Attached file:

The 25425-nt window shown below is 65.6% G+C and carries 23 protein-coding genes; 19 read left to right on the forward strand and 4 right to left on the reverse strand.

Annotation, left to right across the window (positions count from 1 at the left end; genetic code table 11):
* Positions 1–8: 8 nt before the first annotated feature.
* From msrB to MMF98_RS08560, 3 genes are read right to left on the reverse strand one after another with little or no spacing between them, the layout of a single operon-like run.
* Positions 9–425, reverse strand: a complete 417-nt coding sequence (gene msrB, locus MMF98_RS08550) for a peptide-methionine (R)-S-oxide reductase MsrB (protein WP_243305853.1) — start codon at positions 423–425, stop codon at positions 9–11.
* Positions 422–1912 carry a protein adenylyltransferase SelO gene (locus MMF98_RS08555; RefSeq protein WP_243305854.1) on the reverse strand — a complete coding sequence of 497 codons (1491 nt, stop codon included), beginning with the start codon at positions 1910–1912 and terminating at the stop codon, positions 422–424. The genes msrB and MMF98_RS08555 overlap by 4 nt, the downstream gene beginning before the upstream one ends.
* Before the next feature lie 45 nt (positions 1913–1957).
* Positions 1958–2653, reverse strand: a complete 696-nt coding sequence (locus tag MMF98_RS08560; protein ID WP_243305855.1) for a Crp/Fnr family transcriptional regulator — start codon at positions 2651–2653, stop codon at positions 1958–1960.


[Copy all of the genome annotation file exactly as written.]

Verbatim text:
The 25425-nt window shown below is 65.6% G+C and carries 23 protein-coding genes; 19 read left to right on the forward strand and 4 right to left on the reverse strand.

Annotation, left to right across the window (positions count from 1 at the left end; genetic code table 11):
* Positions 1–8: 8 nt before the first annotated feature.
* From msrB to MMF98_RS08560, 3 genes are read right to left on the reverse strand one after another with little or no spacing between them, the layout of a single operon-like run.
* Positions 9–425, reverse strand: a complete 417-nt coding sequence (gene msrB, locus MMF98_RS08550) for a peptide-methionine (R)-S-oxide reductase MsrB (protein WP_243305853.1) — start codon at positions 423–425, stop codon at positions 9–11.
* Positions 422–1912 carry a protein adenylyltransferase SelO gene (locus MMF98_RS08555; RefSeq protein WP_243305854.1) on the reverse strand — a complete coding sequence of 497 codons (1491 nt, stop codon included), beginning with the start codon at positions 1910–1912 and terminating at the stop codon, positions 422–424. The genes msrB and MMF98_RS08555 overlap by 4 nt, the downstream gene beginning before the upstream one ends.
* Before the next feature lie 45 nt (positions 1913–1957).
* Positions 1958–2653, reverse strand: a complete 696-nt coding sequence (locus tag MMF98_RS08560; protein ID WP_243305855.1) for a Crp/Fnr family transcriptional regulator — start codon at positions 2651–2653, stop codon at positions 1958–1960.